Pete Buttigieg’s presidential campaign sent a letter to the Nevada Democratic Party on Saturday alleging numerous “errors” and “inconsistencies” in the vote-counting process behind the state’s 2020 Democratic caucuses earlier that day.
In the letter to NVDP Chairman William McCurdy II, Buttigieg’s national ballot access and delegates director, Michael Gaffney, called on party officials to release early and in-person vote totals by precinct, correct alignment “errors” identified by the campaign and explain so-called anomalies in the data.
“Given how close the race is between second and third place, we ask that you take these steps before releasing any final data,” Gaffney wrote.
Sen. Bernie Sanders (I-Vt.) soared to victory on Saturday, winning the state’s Democratic caucuses by a hefty margin. As of Sunday afternoon, with roughly 60% of precincts reporting, former Vice President Joe Biden was in second with 19.6% of the votes and Buttigieg, the former mayor of South Bend, Indiana, was not far behind him with 15.3%.
Nevada saw a massive turnout of early voters in the days leading up to the formal caucuses. Buttigieg’s campaign said in its letter that early voting was “a success” in helping more people participate in the process. But, Gaffney alleged, the process of integrating the early votes into the results of the in-person caucuses was “plagued with errors and inconsistencies.”
In some locations, early voting data was not delivered or was not properly incorporated to determine a candidate’s viability, according to Buttigieg’s campaign.
Unlike primaries, in which voters cast a single ballot and the winner is determined by who receives the most votes, caucuses are used to award county convention delegates to viable candidates. The number of county convention delegates determines how many national pledged delegates each candidate will receive.
During the first alignment of a caucus, participants gather in groups based on the candidate they support. Candidates often need at least 15% of caucusgoers in each precinct to be considered viable. Caucusgoers who choose a viable candidate in the first alignment may not change their preference. Those in nonviable groups (either a candidate or uncommitted) can choose to switch groups during the second alignment or bow out.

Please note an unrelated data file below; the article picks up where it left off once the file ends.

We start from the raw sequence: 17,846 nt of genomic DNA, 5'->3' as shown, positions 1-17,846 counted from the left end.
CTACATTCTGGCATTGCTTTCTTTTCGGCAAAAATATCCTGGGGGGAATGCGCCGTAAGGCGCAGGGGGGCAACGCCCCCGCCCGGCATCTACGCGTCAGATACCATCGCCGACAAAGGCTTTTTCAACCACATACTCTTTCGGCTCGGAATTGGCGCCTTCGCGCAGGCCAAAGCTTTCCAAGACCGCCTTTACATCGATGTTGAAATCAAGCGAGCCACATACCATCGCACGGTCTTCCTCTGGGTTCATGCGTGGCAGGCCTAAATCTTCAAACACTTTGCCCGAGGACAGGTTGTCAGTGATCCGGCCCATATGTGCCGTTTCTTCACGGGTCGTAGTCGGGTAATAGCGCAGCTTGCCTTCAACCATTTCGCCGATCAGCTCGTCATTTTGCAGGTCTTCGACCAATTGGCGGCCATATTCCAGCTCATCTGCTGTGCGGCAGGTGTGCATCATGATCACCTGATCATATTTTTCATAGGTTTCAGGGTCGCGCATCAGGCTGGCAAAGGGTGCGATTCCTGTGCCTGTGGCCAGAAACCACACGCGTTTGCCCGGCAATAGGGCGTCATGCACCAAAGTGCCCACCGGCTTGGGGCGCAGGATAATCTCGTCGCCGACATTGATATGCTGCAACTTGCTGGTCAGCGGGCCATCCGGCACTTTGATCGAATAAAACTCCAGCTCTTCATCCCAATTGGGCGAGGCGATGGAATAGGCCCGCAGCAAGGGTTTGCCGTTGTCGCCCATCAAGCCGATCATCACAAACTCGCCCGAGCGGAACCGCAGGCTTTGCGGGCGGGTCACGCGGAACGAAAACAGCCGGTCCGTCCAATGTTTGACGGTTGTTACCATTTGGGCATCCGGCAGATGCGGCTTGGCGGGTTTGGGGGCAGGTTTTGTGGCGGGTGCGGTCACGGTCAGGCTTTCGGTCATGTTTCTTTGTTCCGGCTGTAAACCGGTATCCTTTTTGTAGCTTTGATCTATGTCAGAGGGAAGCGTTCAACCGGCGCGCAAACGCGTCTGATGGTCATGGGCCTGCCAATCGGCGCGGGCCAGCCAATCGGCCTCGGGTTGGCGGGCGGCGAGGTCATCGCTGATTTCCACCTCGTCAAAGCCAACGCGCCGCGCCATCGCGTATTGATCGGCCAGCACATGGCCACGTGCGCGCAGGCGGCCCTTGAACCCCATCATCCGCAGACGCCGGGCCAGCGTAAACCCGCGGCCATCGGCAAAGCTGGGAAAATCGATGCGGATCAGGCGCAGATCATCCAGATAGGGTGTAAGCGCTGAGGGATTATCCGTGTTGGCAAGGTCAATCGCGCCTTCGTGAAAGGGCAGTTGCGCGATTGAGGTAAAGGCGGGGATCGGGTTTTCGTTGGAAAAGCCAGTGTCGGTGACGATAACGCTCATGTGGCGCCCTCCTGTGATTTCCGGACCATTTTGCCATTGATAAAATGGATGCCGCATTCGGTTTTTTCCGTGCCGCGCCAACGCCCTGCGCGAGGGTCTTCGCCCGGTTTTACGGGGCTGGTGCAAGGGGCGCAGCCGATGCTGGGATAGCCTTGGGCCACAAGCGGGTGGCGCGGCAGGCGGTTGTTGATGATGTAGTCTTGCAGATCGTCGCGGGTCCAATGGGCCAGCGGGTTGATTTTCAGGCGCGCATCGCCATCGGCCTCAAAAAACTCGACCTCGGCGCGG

Buttigieg’s campaign called on the Nevada Democrats to release electronic or hard copies of worksheets used to calculate the results during the caucuses. The campaign also requested that the party address “general issues pertaining to the realignment process.”
“We know that you have worked tirelessly over the past few weeks to ensure that the Caucuses would be a success,” Gaffney wrote. “We only ask that you take the time in the next 24-48 hours to deliver on that goal by offering the level of transparency and accuracy that you have promised throughout this process.”
A spokesman for the NVDP told HuffPost in a statement that the party “never indicated” it would release a separate breakdown of the early vote and in-person attendees by precinct and that it would not change its reporting process.
“We laid out our early vote and Caucus Day processes step by step and we communicated these processes to all campaigns,” according to the statement. “We are continuing to verify and to report results.”
“As laid out in our recount guidance, there is a formal method for requesting a challenge of results,” the statement continued.
Buttigieg’s campaign did not immediately respond to a request for comment on whether it plans to formally challenge the results.
In a statement to HuffPost, Buttigieg deputy campaign manager Hari Sevugan said data shows a “razor thin margin” for second place in Nevada.
“Due to irregularities and a number of unresolved questions we have raised with the Nevada Democratic Party, it’s unclear what the final results will be,” he said.
The allegations brought forward by Buttigieg’s campaign followed what had widely been hailed as a relatively seamless and successful caucuses process after the disastrous Iowa caucuses earlier this month. Results of the Iowa caucuses were significantly delayed due to technical difficulties caused by a third-party app, which incorrectly reported some data, as well as the state party’s failed backup strategy for mitigating these issues.
In response to the chaos, the NVDP announced it had canceled plans to use that app during its own caucuses. Democratic National Committee Chair Tom Perez demanded a recanvass of the Iowa results. Soon after, Iowa Democratic Party Chair Troy Price stepped down amid calls for his resignation.
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